I was interested to see that in December the restaurant chain Frankie & Benny’s ran a ‘No Phone Campaign’ to make family meal times more sociable. They invited customers to pop their phones into a box on the table during their meal, with the incentive of free kids’ meals for diners who took part. It was a brilliant idea, I thought, and one that I’d love to see other restaurants take up – not just as a one-off campaign but as a permanent thing.

    It got me thinking about other ways to keep kids from plugging into their phones and iPads when they’re enjoying a family meal out. It would be great to have a book corner – a small space in a restaurant or cafe where kids could choose a book and take it back to the table. Between courses, kids could read to their parents – or for younger children they could look at the pictures while their parents read to them. Discovering new books and characters would provide brilliant conversations with your burger and chips!

    entertain kids in restaurants, book corner, reading corner, eating out with kids, How to entertain kids without screens. Picture credit Family Nation

    A book corner would be easy to put in. The Tidy Books bookcase holds up to 85 books but its super-slim design means it takes up very little space. It’s also been designed so the books face forwards, making it simple for kids to spot the one they want to take off the shelf. Then there’s our book box – it also has a front-facing design, with enough room for 40 books. It’s portable, too, so it can be moved around to wherever there’s space as well as taken outside – which is pretty handy for summer evenings in the pub garden.  

    While it’s on my mind, a book corner would also be really useful in waiting rooms to keep the kids occupied while you’re hanging around for a GP or dentist appointment. And wouldn’t it be great for a book corner to keep your kids happy while you’re having your hair or nails done? Some child-friendly salons have TVs and DVDs but I like the idea of kids getting away from the screen and absorbing themselves in a book. You get a lovely new hair cut, your kids get an exciting new world to explore between the covers – sounds like a win-win situation to me!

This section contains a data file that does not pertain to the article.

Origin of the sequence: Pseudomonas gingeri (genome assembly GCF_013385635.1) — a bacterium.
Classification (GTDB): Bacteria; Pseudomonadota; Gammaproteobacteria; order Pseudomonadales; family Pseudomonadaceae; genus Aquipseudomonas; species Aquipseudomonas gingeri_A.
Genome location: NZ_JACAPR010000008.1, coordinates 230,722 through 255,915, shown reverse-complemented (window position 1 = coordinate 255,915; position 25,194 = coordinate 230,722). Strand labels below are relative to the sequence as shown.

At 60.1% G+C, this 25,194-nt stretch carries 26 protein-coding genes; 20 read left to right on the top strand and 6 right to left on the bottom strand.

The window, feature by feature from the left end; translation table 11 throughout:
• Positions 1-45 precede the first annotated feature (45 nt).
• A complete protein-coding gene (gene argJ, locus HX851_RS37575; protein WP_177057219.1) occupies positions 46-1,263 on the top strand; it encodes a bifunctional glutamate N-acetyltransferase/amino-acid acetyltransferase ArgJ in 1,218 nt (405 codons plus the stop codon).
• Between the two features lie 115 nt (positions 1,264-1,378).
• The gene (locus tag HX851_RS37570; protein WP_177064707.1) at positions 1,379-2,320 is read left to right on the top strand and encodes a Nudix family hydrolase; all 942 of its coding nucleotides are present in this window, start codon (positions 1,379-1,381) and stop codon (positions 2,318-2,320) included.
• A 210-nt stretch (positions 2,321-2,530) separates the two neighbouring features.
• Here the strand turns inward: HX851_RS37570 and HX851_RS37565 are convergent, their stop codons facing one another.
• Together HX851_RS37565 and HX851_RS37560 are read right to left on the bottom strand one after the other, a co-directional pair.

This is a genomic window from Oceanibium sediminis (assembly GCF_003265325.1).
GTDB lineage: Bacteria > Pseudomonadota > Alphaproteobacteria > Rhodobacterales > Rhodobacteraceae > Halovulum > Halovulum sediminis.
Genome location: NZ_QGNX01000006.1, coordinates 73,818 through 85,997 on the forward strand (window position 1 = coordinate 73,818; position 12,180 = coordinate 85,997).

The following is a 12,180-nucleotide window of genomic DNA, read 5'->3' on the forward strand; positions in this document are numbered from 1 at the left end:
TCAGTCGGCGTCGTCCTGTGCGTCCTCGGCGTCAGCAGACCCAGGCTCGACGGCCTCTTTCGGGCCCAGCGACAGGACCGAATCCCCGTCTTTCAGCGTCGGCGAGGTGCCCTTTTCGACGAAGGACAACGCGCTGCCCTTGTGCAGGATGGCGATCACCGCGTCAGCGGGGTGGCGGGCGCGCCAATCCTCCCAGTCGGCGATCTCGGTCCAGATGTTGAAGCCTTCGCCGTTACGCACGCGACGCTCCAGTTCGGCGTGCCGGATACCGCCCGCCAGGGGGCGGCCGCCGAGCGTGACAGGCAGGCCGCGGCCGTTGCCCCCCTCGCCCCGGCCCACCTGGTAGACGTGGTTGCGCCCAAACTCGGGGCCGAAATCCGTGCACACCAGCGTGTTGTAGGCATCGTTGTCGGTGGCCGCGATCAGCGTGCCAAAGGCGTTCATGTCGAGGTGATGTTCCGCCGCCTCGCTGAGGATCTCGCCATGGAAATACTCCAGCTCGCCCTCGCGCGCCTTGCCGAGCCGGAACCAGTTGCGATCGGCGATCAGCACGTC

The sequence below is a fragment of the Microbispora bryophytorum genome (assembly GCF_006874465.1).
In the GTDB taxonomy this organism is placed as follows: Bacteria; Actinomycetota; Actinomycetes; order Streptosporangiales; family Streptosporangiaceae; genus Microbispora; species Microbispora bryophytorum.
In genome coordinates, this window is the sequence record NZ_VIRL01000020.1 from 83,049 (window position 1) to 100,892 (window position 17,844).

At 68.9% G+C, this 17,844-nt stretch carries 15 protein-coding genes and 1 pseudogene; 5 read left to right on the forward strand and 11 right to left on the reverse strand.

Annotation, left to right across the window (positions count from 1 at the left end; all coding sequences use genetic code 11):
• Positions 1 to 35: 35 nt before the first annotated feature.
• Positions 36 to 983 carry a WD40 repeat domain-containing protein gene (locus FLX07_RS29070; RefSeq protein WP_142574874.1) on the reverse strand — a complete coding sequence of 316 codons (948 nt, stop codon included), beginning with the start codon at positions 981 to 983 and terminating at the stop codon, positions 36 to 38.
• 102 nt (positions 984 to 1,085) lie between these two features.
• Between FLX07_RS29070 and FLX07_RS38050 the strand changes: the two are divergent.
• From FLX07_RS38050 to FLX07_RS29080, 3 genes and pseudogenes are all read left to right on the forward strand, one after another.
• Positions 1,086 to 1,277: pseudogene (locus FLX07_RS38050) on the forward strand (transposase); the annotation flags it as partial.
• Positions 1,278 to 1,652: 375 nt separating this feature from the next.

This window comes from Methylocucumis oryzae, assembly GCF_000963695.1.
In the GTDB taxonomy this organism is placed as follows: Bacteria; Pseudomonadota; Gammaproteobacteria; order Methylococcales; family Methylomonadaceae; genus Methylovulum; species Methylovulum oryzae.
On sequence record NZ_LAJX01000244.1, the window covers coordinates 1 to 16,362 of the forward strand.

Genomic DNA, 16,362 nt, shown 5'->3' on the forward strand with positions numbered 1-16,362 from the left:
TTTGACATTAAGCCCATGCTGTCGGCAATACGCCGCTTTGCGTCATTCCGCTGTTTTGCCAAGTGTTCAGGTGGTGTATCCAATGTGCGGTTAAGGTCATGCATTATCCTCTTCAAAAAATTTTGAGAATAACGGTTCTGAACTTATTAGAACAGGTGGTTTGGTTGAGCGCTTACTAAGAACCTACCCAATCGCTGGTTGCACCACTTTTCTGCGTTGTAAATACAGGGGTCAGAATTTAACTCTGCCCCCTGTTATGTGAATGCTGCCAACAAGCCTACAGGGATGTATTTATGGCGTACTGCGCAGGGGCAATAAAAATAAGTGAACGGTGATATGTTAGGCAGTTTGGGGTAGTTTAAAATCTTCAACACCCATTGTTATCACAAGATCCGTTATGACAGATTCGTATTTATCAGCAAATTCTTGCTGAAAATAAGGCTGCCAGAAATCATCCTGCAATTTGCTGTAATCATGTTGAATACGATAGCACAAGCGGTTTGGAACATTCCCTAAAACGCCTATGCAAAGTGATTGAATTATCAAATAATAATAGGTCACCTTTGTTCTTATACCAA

How do you entertain kids in restaurants?

    geraldine grandidier, tidy booksGeraldine is Tidy Books’ founder, designer and CEO, as well as mum to Adele and Emile.   She started Tidy Books in her violin workshop because she couldn’t find a good bookcase for her kids.  Now her Tidy Books bookcases and storage designs are encouraging independence and a love of reading in kids all over the world. 

  • Giving the gift of reading, from prison

    “Shows I need to sit down and read more to my kids. Good to give to the kids and they’ll enjoy it.”  Storybook Dad

    Our guest blogger, Olivia Loveridge of charity Give A Book talks about their work to give the gift of reading to disadvantaged families. 

    At Give a Book, our aim is to give books where they can really make a difference. We work mainly with schools & prisons and are working more than ever on family reading initiatives in prisons. The importance of family contact for both prisoners and their families is well-recognised and shared reading is a great way for families to stay connected.

    One of the projects we support is Storybook Dads, a charity which allows fathers in prison to record stories to send to their children.

    Give a Book now supply corresponding books to be sent with these story discs, so that children can not only watch and hear their parent read to them but can read along too.

    gift of reading, tidy books, charity, give a book Story Book Dads project connects dads in prison with their children through stories

    It makes life easier for the little one at bedtimes. It's as though they’re reading to him, he really loves his stories and it helped all of us. Thank you for this opportunity to bond with my family.”

    This year we also piloted a new Family reading initiative, Making It Up, at HMP Wormwood Scrubs. Leading up to a prison family visit day, fathers took part in workshops where they learnt about the importance of reading with their children, different types of stories, and created their own storybook for their children.

    On the day, families who came into the prison watched and listened to author and illustrator Chris Riddell as he sketched and read out loud from his new book. We plan to repeat the project in more prisons next year, following wonderful comments like these from the families who took part:

    “Could have written more…Something for [my child] to take back. Really good.”

    “Shows I need to sit down and read more to my kids. Good to give to the kids and they’ll enjoy it.”

    gift of reading Give a Book's family reading projects with dads in prisons

    If you'd like to give the gift of reading this year, find out more about more about Give a Book’s projects, please have a look at our website.  If you would like to make a donation to support our work, you can do so here.

    Thanks to Give a Book for their guest post, and thanks to everyone who's supported their work through the Tidy Books E17 Kid's Book Drops, which we host on a weekly basis in our East London office.   If you'd like to give the gift of reading to another family this year, donate quality children's books at our offices for Give a Book's collection, or make a donation to Give a Book